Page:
- The first one that I recently learned about from my friend, Shana from @Helloteacherlady, is called Moot. Moot is a Chrome extension that seamlessly connects with Google Docs, Slides, and Sheets. As a bonus, you can also add voice comments within Google Classroom’s Stream and private comments! Check out Shana’s full post here.
- The other Chrome extension that I’ve had success with is called Talk and Comment. This app is great if you’re using a learning management other than Google Classroom. It lets you add a voice comment to any website or app.
If you’re using a Windows PC, there is a built in app called Voice Recorder. This is a great option if you’d like a downloaded file of your voice recording that you can send via email or attach to a document.
On a Mac, you can open QuickTime and then go to File > New Audio Recording. Like the PC option, you can send this audio file.
6. SEND A SCREEN RECORDING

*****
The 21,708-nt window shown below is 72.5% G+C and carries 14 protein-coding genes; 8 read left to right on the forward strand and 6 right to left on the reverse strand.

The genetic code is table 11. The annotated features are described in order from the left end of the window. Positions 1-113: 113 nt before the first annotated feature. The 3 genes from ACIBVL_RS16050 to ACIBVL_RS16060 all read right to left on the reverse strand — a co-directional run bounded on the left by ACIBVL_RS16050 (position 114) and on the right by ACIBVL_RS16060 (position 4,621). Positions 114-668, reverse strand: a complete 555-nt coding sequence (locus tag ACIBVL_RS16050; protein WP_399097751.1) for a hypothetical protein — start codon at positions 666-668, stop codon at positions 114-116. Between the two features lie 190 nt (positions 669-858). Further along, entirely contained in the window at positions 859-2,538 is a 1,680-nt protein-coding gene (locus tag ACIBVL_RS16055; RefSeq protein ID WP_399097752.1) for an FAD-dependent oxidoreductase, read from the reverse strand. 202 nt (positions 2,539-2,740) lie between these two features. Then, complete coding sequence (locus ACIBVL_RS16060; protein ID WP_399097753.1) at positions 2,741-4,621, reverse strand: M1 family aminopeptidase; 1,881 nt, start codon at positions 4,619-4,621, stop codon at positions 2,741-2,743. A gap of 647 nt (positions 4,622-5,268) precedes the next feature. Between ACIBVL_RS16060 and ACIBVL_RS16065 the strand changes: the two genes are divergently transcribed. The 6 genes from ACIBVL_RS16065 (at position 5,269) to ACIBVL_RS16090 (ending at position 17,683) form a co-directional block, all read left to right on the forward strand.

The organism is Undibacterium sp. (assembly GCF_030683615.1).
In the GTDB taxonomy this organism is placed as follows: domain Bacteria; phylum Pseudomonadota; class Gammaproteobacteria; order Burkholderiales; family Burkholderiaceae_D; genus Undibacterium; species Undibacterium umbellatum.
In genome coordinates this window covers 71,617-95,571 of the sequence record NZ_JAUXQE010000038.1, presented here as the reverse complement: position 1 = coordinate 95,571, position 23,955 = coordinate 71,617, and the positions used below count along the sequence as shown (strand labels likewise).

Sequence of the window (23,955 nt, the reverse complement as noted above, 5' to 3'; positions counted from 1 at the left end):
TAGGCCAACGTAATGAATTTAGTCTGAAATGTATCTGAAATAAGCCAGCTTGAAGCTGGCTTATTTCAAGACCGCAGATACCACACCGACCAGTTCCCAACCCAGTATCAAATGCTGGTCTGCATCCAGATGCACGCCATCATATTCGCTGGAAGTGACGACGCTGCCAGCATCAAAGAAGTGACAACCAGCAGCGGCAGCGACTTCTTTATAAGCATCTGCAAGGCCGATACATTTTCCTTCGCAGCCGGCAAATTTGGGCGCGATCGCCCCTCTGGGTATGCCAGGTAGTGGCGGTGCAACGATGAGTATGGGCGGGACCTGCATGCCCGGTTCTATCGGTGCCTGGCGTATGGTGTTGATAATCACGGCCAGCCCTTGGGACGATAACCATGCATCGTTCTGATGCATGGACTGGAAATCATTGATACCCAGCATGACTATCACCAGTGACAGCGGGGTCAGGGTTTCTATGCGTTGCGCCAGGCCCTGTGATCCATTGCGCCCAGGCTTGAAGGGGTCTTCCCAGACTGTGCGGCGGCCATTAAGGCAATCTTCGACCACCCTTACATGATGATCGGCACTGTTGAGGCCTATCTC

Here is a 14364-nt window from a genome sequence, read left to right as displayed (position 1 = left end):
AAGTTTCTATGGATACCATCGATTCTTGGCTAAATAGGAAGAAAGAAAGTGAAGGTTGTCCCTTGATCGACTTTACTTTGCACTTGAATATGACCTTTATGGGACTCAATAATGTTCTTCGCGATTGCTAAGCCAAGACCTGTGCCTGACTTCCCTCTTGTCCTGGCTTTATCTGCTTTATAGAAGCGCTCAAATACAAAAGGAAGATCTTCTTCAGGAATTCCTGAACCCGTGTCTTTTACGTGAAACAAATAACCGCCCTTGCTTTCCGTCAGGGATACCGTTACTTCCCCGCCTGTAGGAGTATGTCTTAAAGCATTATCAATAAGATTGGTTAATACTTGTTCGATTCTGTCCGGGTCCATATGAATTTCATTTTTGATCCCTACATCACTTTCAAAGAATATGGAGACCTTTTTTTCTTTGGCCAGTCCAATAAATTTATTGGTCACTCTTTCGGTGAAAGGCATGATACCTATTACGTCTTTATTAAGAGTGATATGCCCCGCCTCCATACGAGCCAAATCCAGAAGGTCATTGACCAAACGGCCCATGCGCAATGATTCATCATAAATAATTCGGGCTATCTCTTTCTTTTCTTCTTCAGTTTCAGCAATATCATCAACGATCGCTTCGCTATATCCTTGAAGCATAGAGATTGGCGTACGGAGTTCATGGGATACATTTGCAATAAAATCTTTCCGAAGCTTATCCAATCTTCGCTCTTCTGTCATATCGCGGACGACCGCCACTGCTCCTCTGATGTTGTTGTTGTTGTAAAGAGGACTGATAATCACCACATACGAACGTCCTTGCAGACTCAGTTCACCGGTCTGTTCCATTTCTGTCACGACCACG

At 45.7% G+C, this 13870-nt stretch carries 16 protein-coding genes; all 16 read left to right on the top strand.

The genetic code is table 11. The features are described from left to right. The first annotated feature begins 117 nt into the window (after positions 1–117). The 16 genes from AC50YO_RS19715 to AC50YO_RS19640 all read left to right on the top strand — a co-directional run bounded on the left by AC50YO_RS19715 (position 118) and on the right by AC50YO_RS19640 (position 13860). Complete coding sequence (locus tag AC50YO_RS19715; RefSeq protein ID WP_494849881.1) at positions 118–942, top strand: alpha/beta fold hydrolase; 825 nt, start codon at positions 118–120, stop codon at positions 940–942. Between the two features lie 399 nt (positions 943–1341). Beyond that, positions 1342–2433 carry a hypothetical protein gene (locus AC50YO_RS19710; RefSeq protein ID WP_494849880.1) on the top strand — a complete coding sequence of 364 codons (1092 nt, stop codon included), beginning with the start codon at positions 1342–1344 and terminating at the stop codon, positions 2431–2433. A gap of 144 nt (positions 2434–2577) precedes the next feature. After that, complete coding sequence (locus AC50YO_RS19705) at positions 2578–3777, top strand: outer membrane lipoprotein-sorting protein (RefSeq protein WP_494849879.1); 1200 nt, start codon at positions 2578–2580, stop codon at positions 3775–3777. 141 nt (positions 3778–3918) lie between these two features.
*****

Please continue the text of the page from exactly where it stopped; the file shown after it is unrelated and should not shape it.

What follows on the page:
If you’d like the audio recording option, but you’d it to be more personalized, you might want to try a screen recording or screencast, a digital recording of your computer screen. With a screen recording, you open a students’ work and record your screen and voice as you talk through feedback on their assignment. As you can imagine, this is a great option to give more personalized and detailed feedback. This option works really well for providing feedback for essays. As you scroll the essay for example, you can record your activity on your computer screen (scrolling and highlighting, for example) and record your voice as you explain the feedback. Screencastify is a great option if you’re using Google Chrome and Screencast-o-matic is a good option for any PC. Both options have a limited free version and a reasonable paid version to unlock all features.